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thanks for checking this question out. This is my first question here so any help/criticism appreciated. I'm working my way (beginner) through the free online version of Programming Ruby: The Pragmatic Programmer's Guide, version 1. The following example does not do (when I do it) what the book says it should:

class VU


  include Comparable


  attr :volume


  def initialize(volume)  # 0..9
    @volume = volume
  end


  def inspect
    '#' * @volume
  end


  # Support for ranges


  def <=>(other)
    self.volume <=> other.volume
  end


  def succ
    raise(IndexError, "Volume too big") if @volume >= 9
    VU.new(@volume.succ)
  end
end

Should do the following, according to the book, in irb:

medium = VU.new(4)..VU.new(7)
medium.to_a     »   [####, #####, ######, #######]
medium.include?(VU.new(3))  »   false

But what does happen for me is medium.to_a returns with an array of the VU objects like so:

#<VU:0x9648918>                                                              
#<VU:0x96488b4>                                                              
#<VU:0x964888c>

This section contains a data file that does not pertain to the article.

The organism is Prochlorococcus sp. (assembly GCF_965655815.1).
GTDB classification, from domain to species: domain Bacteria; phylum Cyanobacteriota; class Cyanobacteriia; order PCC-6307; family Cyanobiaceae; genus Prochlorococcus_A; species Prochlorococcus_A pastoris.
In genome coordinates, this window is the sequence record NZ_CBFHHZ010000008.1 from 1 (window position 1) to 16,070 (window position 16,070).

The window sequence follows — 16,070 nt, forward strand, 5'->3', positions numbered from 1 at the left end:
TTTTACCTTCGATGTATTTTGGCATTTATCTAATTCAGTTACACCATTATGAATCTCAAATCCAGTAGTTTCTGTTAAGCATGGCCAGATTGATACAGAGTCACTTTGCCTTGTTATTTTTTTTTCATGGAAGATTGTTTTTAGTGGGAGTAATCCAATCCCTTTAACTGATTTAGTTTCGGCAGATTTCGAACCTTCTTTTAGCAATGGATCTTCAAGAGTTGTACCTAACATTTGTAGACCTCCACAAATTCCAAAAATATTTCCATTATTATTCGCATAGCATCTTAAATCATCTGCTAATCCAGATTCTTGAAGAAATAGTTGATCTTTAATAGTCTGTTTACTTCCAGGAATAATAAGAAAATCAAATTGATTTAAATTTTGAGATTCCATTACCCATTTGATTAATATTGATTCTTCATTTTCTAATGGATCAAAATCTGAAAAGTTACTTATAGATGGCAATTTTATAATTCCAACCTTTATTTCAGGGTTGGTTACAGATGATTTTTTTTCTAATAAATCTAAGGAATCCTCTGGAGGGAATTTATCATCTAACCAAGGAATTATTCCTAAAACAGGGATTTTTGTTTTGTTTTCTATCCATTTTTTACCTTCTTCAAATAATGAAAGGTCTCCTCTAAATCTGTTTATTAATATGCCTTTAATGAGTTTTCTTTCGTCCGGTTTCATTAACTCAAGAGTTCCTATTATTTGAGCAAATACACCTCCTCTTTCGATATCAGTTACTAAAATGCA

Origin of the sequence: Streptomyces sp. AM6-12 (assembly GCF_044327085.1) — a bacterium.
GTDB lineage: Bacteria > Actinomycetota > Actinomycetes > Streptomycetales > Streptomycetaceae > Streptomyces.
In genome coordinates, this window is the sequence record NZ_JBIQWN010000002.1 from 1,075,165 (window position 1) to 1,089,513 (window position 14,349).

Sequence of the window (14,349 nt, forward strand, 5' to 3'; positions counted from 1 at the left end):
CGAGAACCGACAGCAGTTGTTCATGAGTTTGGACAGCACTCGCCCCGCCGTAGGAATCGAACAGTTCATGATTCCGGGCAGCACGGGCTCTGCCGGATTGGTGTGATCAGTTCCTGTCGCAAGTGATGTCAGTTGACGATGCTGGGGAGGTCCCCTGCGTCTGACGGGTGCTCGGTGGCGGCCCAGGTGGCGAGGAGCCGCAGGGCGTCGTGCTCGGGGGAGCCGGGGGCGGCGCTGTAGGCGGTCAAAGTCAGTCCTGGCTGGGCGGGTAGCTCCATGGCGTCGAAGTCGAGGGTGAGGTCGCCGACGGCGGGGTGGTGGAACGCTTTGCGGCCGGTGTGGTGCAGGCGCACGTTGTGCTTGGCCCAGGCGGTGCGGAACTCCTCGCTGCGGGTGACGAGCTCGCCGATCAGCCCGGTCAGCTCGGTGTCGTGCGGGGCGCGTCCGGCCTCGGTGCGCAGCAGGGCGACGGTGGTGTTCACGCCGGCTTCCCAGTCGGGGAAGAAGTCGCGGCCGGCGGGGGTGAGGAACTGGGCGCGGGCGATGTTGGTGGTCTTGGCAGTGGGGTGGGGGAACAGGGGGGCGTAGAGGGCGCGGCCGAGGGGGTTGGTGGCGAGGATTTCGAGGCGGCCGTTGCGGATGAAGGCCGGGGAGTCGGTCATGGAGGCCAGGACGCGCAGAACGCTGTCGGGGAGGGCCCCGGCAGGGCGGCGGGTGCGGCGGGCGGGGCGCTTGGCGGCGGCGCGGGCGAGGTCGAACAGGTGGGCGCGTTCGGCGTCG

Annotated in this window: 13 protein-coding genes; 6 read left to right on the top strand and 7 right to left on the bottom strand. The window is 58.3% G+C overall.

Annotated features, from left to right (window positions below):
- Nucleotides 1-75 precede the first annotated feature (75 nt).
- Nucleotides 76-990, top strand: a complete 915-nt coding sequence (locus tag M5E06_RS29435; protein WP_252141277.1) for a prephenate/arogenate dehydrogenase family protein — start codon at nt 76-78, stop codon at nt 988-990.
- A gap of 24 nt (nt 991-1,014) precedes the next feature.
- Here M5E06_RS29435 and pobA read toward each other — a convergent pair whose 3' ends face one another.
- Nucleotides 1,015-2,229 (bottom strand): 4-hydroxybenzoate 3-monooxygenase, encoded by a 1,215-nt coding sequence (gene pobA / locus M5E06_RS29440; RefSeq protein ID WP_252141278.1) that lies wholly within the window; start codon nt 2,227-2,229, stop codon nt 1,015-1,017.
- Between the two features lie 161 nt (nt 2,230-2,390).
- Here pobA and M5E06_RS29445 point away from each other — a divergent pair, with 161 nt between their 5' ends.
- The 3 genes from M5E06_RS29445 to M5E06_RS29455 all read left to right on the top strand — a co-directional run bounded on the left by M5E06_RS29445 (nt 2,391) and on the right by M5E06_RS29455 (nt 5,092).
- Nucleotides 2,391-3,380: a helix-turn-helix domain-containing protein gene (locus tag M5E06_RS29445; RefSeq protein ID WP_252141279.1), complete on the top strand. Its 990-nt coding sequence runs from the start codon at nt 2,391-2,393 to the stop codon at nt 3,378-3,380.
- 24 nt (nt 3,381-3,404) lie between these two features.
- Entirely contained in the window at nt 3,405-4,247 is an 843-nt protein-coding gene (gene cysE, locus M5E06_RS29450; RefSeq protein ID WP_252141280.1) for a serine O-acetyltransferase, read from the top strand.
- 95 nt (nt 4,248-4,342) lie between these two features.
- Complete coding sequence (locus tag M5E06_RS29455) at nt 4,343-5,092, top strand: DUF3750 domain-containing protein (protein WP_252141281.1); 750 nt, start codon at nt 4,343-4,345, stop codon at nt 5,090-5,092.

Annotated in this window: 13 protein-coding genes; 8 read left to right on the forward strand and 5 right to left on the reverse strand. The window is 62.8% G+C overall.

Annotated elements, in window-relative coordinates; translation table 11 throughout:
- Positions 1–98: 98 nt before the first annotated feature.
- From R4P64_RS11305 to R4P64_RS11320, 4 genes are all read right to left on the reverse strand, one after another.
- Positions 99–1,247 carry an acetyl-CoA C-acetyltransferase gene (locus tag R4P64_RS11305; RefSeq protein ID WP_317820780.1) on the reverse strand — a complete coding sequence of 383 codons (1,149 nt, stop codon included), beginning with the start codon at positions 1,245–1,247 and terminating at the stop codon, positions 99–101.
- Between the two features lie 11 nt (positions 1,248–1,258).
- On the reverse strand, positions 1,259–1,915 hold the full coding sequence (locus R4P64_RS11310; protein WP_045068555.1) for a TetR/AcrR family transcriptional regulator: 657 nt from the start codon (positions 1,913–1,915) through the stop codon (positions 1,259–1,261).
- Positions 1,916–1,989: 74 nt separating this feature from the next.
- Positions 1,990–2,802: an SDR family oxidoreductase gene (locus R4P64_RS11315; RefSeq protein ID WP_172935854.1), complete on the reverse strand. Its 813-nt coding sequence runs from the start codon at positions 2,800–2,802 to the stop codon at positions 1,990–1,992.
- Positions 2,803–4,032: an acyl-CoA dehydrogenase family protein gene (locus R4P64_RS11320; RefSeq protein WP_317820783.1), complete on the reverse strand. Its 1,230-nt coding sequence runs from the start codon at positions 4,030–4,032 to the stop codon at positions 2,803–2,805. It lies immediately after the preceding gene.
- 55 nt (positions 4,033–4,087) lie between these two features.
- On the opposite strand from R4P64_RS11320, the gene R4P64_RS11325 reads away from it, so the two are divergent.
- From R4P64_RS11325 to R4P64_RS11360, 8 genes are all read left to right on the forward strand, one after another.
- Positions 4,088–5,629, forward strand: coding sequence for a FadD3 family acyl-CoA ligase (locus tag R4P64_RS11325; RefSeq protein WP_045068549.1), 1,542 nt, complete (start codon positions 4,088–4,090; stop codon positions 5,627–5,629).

#<VU:0x9648878>

And that makes sense to me (I think). What doesn't make sense to me is the book's assertion that what should be returned is an array of '#'s. Wouldn't we need to invoke the inspect method in order to get those "#'s?

Thanks! Ian

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1 Answer 1

up vote 0 down vote accepted

Is that what you see in irb? inspect is called implicitly on return values in irb. You are correct in that array is filled with VU objects, but what should be displayed is the output of inspect for those objects.

> x = VU.new(5)
=> #####
> x.class
=> VU
> x.succ
=> ######
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Thank you for your help. I lied, it wasn't in irb after all. I said that because I believed the behavior running it in irb and the behavior running it as an .rb script in the interpreter (the word interpreter escaped me at the time so I just said irb) would be the same. I now see the truth of it and I will try to be more specific in the future. Thanks again. –  eeeeeean Sep 27 '11 at 3:23

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